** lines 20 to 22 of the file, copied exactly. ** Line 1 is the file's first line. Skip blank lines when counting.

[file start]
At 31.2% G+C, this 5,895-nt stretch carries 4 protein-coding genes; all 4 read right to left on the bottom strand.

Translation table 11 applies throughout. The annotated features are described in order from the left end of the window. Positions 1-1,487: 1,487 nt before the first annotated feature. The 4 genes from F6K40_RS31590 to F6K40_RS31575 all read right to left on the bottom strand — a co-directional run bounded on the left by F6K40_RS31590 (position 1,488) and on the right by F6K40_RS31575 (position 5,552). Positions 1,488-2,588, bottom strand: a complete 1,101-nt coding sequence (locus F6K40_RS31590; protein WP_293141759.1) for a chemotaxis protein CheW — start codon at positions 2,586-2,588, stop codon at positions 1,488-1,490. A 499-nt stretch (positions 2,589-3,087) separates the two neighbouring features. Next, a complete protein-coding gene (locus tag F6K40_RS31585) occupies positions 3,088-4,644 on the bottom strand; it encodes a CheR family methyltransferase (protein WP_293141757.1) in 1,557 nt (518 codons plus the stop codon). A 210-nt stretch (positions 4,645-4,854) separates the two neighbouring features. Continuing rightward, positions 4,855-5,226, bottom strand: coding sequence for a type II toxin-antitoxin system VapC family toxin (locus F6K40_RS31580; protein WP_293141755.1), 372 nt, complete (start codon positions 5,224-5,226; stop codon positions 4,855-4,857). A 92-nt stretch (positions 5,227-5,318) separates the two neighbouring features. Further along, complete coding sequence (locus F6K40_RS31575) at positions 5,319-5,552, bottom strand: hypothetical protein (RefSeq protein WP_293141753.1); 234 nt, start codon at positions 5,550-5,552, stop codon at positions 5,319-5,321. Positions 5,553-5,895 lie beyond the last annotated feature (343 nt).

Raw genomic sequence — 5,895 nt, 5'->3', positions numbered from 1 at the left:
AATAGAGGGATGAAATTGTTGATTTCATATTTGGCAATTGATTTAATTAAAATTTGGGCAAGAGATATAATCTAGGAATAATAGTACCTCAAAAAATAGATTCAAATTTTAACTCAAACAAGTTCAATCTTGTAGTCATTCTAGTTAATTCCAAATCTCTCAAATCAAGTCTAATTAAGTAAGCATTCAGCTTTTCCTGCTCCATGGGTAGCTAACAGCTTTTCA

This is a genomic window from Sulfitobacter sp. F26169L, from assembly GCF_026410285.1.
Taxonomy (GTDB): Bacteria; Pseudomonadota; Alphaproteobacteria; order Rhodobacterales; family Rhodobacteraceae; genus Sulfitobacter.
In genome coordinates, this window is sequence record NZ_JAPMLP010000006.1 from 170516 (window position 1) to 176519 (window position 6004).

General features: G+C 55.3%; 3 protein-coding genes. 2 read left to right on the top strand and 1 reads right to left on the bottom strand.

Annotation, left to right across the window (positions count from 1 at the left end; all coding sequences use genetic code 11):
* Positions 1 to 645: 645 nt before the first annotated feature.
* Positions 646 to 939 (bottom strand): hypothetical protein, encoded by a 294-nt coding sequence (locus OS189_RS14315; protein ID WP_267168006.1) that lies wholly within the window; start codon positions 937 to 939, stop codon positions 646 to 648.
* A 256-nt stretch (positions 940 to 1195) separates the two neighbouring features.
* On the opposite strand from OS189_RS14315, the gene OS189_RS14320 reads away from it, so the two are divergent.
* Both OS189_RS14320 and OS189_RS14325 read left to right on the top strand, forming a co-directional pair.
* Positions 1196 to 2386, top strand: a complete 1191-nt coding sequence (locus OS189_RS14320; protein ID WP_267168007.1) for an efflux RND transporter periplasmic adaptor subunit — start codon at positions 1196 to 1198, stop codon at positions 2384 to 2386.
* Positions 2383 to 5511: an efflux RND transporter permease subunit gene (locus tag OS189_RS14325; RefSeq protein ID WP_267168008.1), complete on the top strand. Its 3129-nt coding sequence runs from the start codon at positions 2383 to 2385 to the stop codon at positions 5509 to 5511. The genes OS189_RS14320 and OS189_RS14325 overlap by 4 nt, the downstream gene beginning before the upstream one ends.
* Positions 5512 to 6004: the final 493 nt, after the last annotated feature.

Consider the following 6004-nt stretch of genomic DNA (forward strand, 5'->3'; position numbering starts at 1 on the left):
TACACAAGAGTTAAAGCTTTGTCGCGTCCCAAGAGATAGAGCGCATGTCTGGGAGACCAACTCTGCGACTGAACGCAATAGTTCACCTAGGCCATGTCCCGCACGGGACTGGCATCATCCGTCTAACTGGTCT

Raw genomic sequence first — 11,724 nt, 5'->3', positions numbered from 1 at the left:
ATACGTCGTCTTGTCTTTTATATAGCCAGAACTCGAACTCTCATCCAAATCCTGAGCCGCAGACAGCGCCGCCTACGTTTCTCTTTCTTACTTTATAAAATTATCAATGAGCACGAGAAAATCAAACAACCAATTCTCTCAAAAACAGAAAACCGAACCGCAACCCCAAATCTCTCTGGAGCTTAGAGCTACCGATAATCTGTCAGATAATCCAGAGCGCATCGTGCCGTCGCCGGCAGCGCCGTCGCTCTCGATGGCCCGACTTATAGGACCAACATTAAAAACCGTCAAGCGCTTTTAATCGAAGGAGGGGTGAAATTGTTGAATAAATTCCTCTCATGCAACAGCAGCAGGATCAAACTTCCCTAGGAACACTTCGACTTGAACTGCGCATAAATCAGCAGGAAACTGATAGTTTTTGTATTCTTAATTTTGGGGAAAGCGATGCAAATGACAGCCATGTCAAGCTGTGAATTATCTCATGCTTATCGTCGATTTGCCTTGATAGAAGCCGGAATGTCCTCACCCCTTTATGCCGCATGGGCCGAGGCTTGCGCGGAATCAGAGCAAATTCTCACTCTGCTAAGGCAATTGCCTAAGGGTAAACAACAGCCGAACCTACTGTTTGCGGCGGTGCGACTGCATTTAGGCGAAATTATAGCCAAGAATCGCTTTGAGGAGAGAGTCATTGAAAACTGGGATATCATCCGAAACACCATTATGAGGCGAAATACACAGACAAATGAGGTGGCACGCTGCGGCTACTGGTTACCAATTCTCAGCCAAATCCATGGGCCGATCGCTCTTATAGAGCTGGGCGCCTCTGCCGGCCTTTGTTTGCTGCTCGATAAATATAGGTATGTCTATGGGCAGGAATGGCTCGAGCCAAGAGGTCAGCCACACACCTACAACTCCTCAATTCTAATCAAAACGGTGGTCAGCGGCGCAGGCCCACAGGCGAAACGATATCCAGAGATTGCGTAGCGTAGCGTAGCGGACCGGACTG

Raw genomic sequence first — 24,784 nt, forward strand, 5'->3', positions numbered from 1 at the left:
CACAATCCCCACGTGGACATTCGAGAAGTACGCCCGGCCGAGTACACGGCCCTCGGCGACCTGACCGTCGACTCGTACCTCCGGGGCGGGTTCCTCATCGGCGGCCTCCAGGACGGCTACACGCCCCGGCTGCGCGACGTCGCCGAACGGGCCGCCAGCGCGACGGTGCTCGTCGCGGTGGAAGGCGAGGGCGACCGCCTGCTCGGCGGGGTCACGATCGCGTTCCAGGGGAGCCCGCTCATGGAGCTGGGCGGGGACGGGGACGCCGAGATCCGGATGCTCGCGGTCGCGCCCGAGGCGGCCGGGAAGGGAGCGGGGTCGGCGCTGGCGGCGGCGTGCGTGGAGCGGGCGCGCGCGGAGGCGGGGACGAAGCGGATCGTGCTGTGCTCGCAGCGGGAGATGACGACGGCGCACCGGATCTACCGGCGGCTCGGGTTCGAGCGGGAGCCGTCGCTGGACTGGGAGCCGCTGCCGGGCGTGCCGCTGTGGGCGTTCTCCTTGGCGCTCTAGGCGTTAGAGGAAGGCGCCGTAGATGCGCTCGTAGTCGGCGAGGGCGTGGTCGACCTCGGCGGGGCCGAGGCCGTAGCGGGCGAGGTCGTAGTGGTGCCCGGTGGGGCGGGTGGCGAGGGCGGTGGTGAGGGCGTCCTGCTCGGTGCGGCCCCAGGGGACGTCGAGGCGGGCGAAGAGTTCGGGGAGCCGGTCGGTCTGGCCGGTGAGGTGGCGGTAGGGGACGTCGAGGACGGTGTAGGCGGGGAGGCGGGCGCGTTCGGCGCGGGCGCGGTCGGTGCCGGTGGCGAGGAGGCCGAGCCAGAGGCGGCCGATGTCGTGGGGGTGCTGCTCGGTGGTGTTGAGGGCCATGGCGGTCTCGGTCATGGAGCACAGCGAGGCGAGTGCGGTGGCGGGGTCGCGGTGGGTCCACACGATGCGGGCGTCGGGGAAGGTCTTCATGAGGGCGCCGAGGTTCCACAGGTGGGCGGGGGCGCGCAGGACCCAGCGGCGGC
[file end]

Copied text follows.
Raw genomic sequence first — 11,724 nt, 5'->3', positions numbered from 1 at the left:
ATACGTCGTCTTGTCTTTTATATAGCCAGAACTCGAACTCTCATCCAAATCCTGAGCCGCAGACAGCGCCGCCTACGTTTCTCTTTCTTACTTTATAAAATTATCAATGAGCACGAGAAAATCAAACAACCAATTCTCTCAAAAACAGAAAACCGAACCGCAACCCCAAATCTCTCTGGAGCTTAGAGCTACCGATAATCTGTCAGATAATCCAGAGCGCATCGTGCCGTCGCCGGCAGCGCCGTCGCTCTCGATGGCCCGACTTATAGGACCAACATTAAAAACCGTCAAGCGCTTTTAATCGAAGGAGGGGTGAAATTGTTGAATAAATTCCTCTCATGCAACAGCAGCAGGATCAAACTTCCCTAGGAACACTTCGACTTGAACTGCGCATAAATCAGCAGGAAACTGATAGTTTTTGTATTCTTAATTTTGGGGAAAGCGATGCAAATGACAGCCATGTCAAGCTGTGAATTATCTCATGCTTATCGTCGATTTGCCTTGATAGAAGCCGGAATGTCCTCACCCCTTTATGCCGCATGGGCCGAGGCTTGCGCGGAATCAGAGCAAATTCTCACTCTGCTAAGGCAATTGCCTAAGGGTAAACAACAGCCGAACCTACTGTTTGCGGCGGTGCGACTGCATTTAGGCGAAATTATAGCCAAGAATCGCTTTGAGGAGAGAGTCATTGAAAACTGGGATATCATCCGAAACACCATTATGAGGCGAAATACACAGACAAATGAGGTGGCACGCTGCGGCTACTGGTTACCAATTCTCAGCCAAATCCATGGGCCGATCGCTCTTATAGAGCTGGGCGCCTCTGCCGGCCTTTGTTTGCTGCTCGATAAATATAGGTATGTCTATGGGCAGGAATGGCTCGAGCCAAGAGGTCAGCCACACACCTACAACTCCTCAATTCTAATCAAAACGGTGGTCAGCGGCGCAGGCCCACAGGCGAAACGATATCCAGAGATTGCGTAGCGTAGCGTAGCGGACCGGACTG

Raw genomic sequence first — 24,784 nt, forward strand, 5'->3', positions numbered from 1 at the left: